Tuesday, August 05, 2008
We had a great day today, spending the morning at the University of Iowa in Iowa City and the afternoon at Cornell College in Mount Vernon. They are very different places, the first being a Big Ten university with lots of opportunity and very little genuine intervention, and the second being a small liberal arts college with tiny classes and a relationship between students and faculty more reminiscent of prep school than college. Both schools run very nice programs for prospective applicants, and the Teen came away with plenty to think about and much more enthusiasism for college.
We did learn on the tour that the University of Iowa is going to take a long time to recover from the June floods. Most of the affected buildings -- including several of the professional schools -- will remain closed during the 2008-2009 academic year, and the Iowa Memorial Union will not reopen until early 2010. This year is going to be tough on everybody there.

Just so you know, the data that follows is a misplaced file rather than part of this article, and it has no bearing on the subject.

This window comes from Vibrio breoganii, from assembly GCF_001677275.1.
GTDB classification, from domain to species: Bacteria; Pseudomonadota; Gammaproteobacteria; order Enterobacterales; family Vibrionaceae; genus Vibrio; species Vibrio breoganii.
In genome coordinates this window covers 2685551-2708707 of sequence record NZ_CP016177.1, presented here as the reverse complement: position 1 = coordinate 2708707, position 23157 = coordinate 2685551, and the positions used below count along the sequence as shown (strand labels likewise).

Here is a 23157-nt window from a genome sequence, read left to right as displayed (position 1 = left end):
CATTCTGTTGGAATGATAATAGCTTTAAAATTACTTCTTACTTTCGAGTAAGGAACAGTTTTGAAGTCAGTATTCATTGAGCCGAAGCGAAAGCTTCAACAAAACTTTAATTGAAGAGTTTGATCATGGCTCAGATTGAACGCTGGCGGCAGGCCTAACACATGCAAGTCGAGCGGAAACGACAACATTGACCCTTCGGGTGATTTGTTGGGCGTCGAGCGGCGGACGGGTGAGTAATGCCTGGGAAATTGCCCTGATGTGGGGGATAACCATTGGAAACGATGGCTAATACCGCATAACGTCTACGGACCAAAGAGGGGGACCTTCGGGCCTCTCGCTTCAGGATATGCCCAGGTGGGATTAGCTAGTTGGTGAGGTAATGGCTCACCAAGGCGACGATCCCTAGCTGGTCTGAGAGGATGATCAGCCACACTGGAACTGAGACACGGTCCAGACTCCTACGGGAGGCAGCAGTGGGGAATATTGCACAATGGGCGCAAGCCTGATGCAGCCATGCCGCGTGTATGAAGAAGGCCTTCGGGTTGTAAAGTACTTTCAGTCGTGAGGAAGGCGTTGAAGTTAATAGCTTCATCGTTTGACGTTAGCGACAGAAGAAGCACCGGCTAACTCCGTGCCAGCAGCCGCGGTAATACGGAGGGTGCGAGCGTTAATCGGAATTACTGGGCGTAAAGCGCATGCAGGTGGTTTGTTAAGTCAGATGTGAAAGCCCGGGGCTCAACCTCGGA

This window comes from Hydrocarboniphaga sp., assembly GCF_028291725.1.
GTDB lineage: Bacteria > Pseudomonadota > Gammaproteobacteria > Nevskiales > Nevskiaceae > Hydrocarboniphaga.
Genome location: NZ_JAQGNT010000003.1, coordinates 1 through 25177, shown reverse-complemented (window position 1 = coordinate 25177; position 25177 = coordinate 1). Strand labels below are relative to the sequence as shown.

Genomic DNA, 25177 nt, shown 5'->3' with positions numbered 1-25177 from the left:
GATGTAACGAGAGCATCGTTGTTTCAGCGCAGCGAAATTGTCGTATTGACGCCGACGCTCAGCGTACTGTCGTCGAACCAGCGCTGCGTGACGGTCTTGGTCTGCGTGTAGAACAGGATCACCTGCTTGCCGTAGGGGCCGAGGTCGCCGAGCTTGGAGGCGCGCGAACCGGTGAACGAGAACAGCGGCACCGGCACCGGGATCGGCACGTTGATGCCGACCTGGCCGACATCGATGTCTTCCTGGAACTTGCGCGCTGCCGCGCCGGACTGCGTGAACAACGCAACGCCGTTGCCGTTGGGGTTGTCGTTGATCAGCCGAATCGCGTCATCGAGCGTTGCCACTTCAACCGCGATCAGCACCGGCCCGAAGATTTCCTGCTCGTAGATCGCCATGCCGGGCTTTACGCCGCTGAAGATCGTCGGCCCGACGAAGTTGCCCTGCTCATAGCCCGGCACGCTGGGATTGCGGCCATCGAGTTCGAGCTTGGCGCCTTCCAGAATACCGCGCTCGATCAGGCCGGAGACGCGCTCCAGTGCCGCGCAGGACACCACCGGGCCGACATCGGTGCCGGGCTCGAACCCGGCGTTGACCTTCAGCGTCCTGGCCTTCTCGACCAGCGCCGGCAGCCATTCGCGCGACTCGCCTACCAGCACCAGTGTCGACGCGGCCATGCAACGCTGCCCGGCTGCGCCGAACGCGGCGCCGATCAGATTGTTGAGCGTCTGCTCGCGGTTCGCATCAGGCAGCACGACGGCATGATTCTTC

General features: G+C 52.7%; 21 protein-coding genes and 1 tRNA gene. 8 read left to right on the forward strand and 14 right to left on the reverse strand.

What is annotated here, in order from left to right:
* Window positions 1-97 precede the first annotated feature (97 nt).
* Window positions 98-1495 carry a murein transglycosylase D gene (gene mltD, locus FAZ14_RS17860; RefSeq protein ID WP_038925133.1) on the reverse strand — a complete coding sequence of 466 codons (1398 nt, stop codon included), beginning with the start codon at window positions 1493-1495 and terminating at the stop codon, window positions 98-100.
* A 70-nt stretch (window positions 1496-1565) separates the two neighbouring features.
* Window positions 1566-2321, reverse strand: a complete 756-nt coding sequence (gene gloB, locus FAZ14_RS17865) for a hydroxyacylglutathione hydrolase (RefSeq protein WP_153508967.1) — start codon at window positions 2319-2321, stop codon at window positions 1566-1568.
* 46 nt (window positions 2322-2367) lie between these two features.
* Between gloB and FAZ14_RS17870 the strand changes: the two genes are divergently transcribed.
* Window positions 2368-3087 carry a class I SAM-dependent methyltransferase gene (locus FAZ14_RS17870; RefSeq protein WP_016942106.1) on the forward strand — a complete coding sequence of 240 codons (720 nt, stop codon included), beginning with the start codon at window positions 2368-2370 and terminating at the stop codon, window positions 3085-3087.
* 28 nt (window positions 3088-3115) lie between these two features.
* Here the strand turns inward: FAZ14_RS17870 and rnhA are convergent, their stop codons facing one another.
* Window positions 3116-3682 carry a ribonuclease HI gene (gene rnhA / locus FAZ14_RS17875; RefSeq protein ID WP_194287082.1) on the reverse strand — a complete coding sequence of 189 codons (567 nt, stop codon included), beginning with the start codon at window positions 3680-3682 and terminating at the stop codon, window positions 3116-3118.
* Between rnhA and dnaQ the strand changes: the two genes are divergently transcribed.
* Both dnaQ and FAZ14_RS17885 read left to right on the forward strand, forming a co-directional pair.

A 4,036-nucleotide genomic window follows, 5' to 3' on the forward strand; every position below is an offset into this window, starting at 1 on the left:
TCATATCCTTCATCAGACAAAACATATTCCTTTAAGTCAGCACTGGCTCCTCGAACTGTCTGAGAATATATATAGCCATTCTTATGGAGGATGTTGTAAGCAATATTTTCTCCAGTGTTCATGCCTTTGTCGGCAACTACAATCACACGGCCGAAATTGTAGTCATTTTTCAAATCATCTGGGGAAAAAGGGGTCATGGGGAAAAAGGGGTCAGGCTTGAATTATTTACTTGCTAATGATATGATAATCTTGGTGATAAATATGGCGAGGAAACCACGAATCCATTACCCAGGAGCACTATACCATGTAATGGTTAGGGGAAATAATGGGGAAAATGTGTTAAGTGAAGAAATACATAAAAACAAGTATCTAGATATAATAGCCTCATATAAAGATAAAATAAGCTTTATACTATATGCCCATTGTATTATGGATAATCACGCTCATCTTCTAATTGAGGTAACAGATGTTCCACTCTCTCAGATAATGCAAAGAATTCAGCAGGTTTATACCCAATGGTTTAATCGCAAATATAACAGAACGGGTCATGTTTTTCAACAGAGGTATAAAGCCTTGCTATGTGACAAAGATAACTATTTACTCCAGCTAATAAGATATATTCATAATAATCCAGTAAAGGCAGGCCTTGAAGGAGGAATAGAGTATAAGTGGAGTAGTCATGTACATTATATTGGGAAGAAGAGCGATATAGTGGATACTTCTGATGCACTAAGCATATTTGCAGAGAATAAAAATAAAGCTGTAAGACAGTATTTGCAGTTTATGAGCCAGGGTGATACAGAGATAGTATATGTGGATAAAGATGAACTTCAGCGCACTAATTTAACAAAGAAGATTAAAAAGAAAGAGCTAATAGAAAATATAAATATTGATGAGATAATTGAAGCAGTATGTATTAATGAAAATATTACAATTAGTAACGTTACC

Cornell College was also affected by the flooding, albeit indirectly. The school took in hundreds of refugees from Cedar Rapids, and now has to devote the rest of the summer to getting the dorms back into shape for the returning students.
Since you live for the pictures, here's a shot of the Pentacrest around 9 this morning:
Here's a camera phone picture of College Hall at Cornell College. It was the college's second building (erected in the 1850s), and is distinguished by its less than professional architecture. The school had purchased the materials for the building but did not have enough money to pay for the actual construction, so the faculty and students built it themselves. It has remained structurally sound since its completion before the Civil War, but apparently it is quite a piece of work on the inside:
The flood damage isn't anything that Kirk Ferentz can't fix with another successful season -- although Kirk's more felonious recruits are making his task increasingly difficult this year.
BTW, last winter my son visited all three of Iowa's state universities. He came away with a strong preference for UI, which may or may not relate to the fact that his guide there was by far the hottest of the three campus visit babes.
You make up for the impersonality at a big school by diligently going to office hours with the professors, sitting in front in lecture, and above all doing the reading.
This was the formula my daughter used at an impersonal campus of the University of California to great success. I was quite amazed at the personal attention she was able to get.